ProForma: A Standard Proteoform Notation. LeDuc RD, Schwämmle V, Shortreed MR, Cesnik AJ, Solntsev SK, Shaw JB, Martin MJ, Vizcaino JA, Alpi E, Danis P, Kelleher NL, Smith LM, Ge Y, Agar JN, Chamot-Rooke J, Loo JA, Pasa-Tolic L, Tsybin YO. J Proteome Res. 2018 Mar 2;17(3):1321-1325. doi: 10.1021/acs.jproteome.7b00851. Epub 2018 Feb 14. PMID: 29397739
Trace derivatives of kynurenine potently activate the aryl hydrocarbon receptor (AHR). Seok SH, Ma ZX, Feltenberger JB, Chen H, Chen H, Scarlett C, Lin Z, Satyshur KA, Cortopassi M, Jefcoate CR, Ge Y, Tang W, Bradfield CA, Xing Y. J Biol Chem. 2018 Feb 9;293(6):1994-2005. doi: 10.1074/jbc.RA117.000631. Epub 2017 Dec 26. PMID: 29279331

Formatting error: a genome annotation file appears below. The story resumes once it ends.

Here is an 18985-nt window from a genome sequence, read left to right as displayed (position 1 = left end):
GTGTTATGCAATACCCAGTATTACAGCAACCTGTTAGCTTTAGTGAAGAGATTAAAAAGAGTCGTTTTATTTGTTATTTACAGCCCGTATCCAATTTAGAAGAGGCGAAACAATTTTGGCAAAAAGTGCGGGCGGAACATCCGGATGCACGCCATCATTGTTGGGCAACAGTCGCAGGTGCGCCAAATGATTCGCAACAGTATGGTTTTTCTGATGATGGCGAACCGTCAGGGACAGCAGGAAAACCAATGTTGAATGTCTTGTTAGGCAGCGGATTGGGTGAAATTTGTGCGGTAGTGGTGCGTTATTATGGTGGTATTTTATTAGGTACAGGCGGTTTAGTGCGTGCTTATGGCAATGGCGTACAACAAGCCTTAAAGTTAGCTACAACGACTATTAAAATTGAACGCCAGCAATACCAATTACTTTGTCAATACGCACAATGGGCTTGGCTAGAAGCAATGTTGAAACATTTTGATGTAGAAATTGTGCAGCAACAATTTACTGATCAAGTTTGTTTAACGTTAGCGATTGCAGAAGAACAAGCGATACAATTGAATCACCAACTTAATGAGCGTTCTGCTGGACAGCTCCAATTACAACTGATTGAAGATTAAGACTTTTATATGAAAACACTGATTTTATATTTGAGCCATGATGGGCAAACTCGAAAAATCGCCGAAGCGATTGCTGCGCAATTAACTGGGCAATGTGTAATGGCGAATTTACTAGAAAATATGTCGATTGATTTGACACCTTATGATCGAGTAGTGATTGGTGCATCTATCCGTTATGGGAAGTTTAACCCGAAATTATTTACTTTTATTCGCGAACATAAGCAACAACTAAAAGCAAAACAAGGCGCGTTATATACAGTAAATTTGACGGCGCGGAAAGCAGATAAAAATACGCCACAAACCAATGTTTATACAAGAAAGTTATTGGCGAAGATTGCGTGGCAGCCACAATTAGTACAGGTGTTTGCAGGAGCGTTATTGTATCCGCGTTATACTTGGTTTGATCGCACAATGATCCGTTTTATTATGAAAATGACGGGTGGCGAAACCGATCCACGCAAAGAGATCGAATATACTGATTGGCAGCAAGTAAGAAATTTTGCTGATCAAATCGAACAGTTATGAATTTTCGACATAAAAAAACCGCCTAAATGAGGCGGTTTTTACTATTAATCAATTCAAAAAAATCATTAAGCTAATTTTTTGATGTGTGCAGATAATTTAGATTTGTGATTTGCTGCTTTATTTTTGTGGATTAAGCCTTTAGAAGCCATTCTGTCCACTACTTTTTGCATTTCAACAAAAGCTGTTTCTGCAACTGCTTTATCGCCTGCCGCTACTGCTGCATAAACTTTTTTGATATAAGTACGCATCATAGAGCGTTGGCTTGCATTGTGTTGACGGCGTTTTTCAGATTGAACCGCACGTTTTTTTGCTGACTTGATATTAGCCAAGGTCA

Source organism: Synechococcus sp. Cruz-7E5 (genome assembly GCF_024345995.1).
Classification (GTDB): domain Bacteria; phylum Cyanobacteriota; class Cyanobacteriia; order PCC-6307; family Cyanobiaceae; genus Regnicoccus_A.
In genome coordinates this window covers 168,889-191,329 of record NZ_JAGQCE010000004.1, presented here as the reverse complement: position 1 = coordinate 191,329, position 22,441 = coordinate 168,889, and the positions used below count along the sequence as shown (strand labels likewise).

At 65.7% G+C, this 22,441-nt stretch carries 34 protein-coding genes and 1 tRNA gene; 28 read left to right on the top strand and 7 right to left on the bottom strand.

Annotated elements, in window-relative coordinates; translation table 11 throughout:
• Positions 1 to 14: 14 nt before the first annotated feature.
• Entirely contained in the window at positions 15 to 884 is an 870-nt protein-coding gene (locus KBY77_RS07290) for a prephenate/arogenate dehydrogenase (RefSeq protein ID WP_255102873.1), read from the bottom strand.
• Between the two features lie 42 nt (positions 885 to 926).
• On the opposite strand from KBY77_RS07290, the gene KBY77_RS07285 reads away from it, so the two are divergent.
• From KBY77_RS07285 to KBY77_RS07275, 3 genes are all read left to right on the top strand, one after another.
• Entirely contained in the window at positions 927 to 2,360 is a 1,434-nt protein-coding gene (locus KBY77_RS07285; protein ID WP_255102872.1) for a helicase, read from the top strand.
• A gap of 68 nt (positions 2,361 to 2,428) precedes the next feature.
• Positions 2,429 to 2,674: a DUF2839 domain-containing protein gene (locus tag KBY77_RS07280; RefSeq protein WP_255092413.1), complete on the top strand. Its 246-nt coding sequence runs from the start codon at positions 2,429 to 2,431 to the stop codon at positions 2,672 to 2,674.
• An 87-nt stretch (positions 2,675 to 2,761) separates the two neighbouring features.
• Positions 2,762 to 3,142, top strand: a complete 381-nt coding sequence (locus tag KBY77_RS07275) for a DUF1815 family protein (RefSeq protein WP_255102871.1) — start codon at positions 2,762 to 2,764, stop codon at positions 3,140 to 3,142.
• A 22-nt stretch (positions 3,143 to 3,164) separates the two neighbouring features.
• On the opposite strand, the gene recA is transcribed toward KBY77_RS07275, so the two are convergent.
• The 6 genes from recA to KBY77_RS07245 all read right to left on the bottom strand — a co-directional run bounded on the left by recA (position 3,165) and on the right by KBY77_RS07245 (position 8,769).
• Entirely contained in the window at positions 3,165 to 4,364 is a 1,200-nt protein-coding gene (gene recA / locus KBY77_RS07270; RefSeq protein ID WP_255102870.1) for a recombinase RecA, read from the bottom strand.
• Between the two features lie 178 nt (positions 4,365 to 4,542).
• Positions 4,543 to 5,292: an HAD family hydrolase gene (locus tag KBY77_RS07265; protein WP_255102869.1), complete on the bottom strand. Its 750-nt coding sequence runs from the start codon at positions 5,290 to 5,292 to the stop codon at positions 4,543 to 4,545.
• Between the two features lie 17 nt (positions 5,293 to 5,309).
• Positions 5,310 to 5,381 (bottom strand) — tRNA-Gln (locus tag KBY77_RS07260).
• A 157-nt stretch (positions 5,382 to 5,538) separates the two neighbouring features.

Large Cardiac Muscle Patches Engineered From Human Induced-Pluripotent Stem Cell-Derived Cardiac Cells Improve Recovery From Myocardial Infarction in Swine. Gao L, GregorichZR, Zhu W, Mattapally S, Oduk Y, Lou X, Kannappan R, Borovjagin AV, Walcott GP, Pollard AE, Fast VG, Hu X, Lloyd SG, Ge Y, Zhang J. Circulation. 2018 Apr 17;137(16):1712-1730. doi: 10.1161/CIRCULATIONAHA.117.030785. Epub 2017 Dec 12. PMID: 29233823
Top-Down Proteomics: Ready for Prime Time? Chen B, Brown KA, Lin Z, Ge Y. Anal Chem. 2018 Jan 2;90(1):110-127. doi: 10.1021/acs.analchem.7b04747. Epub 2017 Dec 15. No abstract available. PMID: 29161012